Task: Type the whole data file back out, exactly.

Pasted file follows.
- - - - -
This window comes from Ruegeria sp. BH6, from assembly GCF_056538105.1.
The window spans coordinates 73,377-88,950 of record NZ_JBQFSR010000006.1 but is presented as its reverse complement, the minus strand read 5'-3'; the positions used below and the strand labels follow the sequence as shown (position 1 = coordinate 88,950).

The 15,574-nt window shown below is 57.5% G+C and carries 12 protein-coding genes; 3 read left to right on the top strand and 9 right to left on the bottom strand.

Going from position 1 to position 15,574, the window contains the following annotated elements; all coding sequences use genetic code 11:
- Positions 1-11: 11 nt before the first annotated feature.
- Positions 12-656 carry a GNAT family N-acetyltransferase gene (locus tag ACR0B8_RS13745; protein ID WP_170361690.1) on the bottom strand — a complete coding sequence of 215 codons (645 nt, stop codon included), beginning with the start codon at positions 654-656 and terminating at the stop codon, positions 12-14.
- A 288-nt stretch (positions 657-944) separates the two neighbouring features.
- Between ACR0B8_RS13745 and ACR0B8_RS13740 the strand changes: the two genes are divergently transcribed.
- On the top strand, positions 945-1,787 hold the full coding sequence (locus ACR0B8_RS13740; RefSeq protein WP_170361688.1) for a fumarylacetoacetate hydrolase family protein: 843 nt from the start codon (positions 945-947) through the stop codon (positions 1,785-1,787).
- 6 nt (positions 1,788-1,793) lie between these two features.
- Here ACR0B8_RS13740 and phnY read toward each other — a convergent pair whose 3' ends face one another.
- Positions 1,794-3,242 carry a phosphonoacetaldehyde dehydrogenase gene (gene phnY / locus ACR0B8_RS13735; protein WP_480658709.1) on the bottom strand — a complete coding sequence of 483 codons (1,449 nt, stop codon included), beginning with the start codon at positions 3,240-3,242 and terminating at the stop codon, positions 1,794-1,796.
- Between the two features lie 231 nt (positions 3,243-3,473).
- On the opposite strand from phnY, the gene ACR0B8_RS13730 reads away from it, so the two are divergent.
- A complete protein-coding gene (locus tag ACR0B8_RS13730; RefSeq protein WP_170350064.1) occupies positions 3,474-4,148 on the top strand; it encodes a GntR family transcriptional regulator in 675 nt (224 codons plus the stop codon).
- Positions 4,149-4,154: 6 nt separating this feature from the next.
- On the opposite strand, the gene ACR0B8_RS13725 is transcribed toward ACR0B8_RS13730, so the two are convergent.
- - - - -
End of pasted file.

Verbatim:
This window comes from Ruegeria sp. BH6, from assembly GCF_056538105.1.
The window spans coordinates 73,377-88,950 of record NZ_JBQFSR010000006.1 but is presented as its reverse complement, the minus strand read 5'-3'; the positions used below and the strand labels follow the sequence as shown (position 1 = coordinate 88,950).

The 15,574-nt window shown below is 57.5% G+C and carries 12 protein-coding genes; 3 read left to right on the top strand and 9 right to left on the bottom strand.

Going from position 1 to position 15,574, the window contains the following annotated elements; all coding sequences use genetic code 11:
- Positions 1-11: 11 nt before the first annotated feature.
- Positions 12-656 carry a GNAT family N-acetyltransferase gene (locus tag ACR0B8_RS13745; protein ID WP_170361690.1) on the bottom strand — a complete coding sequence of 215 codons (645 nt, stop codon included), beginning with the start codon at positions 654-656 and terminating at the stop codon, positions 12-14.
- A 288-nt stretch (positions 657-944) separates the two neighbouring features.
- Between ACR0B8_RS13745 and ACR0B8_RS13740 the strand changes: the two genes are divergently transcribed.
- On the top strand, positions 945-1,787 hold the full coding sequence (locus ACR0B8_RS13740; RefSeq protein WP_170361688.1) for a fumarylacetoacetate hydrolase family protein: 843 nt from the start codon (positions 945-947) through the stop codon (positions 1,785-1,787).
- 6 nt (positions 1,788-1,793) lie between these two features.
- Here ACR0B8_RS13740 and phnY read toward each other — a convergent pair whose 3' ends face one another.
- Positions 1,794-3,242 carry a phosphonoacetaldehyde dehydrogenase gene (gene phnY / locus ACR0B8_RS13735; protein WP_480658709.1) on the bottom strand — a complete coding sequence of 483 codons (1,449 nt, stop codon included), beginning with the start codon at positions 3,240-3,242 and terminating at the stop codon, positions 1,794-1,796.
- Between the two features lie 231 nt (positions 3,243-3,473).
- On the opposite strand from phnY, the gene ACR0B8_RS13730 reads away from it, so the two are divergent.
- A complete protein-coding gene (locus tag ACR0B8_RS13730; RefSeq protein WP_170350064.1) occupies positions 3,474-4,148 on the top strand; it encodes a GntR family transcriptional regulator in 675 nt (224 codons plus the stop codon).
- Positions 4,149-4,154: 6 nt separating this feature from the next.
- On the opposite strand, the gene ACR0B8_RS13725 is transcribed toward ACR0B8_RS13730, so the two are convergent.